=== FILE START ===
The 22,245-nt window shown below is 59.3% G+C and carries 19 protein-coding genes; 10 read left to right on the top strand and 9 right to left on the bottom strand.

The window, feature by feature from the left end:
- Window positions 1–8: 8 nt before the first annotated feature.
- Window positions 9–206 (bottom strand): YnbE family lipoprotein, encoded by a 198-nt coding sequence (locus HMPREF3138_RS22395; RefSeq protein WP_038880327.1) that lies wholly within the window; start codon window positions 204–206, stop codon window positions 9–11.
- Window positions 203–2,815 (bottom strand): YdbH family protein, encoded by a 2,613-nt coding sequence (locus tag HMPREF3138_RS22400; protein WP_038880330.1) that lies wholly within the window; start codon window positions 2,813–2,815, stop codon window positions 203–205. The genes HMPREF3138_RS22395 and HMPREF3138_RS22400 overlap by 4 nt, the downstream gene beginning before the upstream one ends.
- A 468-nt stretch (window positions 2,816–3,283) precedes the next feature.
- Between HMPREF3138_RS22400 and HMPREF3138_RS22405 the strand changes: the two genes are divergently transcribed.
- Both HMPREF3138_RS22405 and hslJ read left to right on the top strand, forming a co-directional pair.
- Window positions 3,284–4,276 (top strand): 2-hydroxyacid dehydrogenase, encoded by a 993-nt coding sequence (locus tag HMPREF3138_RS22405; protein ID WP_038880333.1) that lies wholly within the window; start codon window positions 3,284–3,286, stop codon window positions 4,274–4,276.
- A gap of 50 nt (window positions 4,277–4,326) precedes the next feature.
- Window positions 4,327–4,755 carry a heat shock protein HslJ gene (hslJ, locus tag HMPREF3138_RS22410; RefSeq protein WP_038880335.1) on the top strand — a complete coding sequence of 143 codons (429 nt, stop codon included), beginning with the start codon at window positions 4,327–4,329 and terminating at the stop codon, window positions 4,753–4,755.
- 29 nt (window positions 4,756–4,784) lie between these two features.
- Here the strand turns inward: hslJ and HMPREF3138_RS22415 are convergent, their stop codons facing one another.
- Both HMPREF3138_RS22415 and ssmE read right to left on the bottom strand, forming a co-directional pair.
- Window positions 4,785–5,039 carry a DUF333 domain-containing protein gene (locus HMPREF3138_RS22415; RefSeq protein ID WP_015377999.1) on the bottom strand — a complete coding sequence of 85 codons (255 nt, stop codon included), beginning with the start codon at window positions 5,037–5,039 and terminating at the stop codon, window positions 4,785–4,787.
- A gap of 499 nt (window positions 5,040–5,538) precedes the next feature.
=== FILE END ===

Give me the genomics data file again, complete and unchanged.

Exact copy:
The 22,245-nt window shown below is 59.3% G+C and carries 19 protein-coding genes; 10 read left to right on the top strand and 9 right to left on the bottom strand.

The window, feature by feature from the left end:
- Window positions 1–8: 8 nt before the first annotated feature.
- Window positions 9–206 (bottom strand): YnbE family lipoprotein, encoded by a 198-nt coding sequence (locus HMPREF3138_RS22395; RefSeq protein WP_038880327.1) that lies wholly within the window; start codon window positions 204–206, stop codon window positions 9–11.
- Window positions 203–2,815 (bottom strand): YdbH family protein, encoded by a 2,613-nt coding sequence (locus tag HMPREF3138_RS22400; protein WP_038880330.1) that lies wholly within the window; start codon window positions 2,813–2,815, stop codon window positions 203–205. The genes HMPREF3138_RS22395 and HMPREF3138_RS22400 overlap by 4 nt, the downstream gene beginning before the upstream one ends.
- A 468-nt stretch (window positions 2,816–3,283) precedes the next feature.
- Between HMPREF3138_RS22400 and HMPREF3138_RS22405 the strand changes: the two genes are divergently transcribed.
- Both HMPREF3138_RS22405 and hslJ read left to right on the top strand, forming a co-directional pair.
- Window positions 3,284–4,276 (top strand): 2-hydroxyacid dehydrogenase, encoded by a 993-nt coding sequence (locus tag HMPREF3138_RS22405; protein ID WP_038880333.1) that lies wholly within the window; start codon window positions 3,284–3,286, stop codon window positions 4,274–4,276.
- A gap of 50 nt (window positions 4,277–4,326) precedes the next feature.
- Window positions 4,327–4,755 carry a heat shock protein HslJ gene (hslJ, locus tag HMPREF3138_RS22410; RefSeq protein WP_038880335.1) on the top strand — a complete coding sequence of 143 codons (429 nt, stop codon included), beginning with the start codon at window positions 4,327–4,329 and terminating at the stop codon, window positions 4,753–4,755.
- 29 nt (window positions 4,756–4,784) lie between these two features.
- Here the strand turns inward: hslJ and HMPREF3138_RS22415 are convergent, their stop codons facing one another.
- Both HMPREF3138_RS22415 and ssmE read right to left on the bottom strand, forming a co-directional pair.
- Window positions 4,785–5,039 carry a DUF333 domain-containing protein gene (locus HMPREF3138_RS22415; RefSeq protein ID WP_015377999.1) on the bottom strand — a complete coding sequence of 85 codons (255 nt, stop codon included), beginning with the start codon at window positions 5,037–5,039 and terminating at the stop codon, window positions 4,785–4,787.
- A gap of 499 nt (window positions 5,040–5,538) precedes the next feature.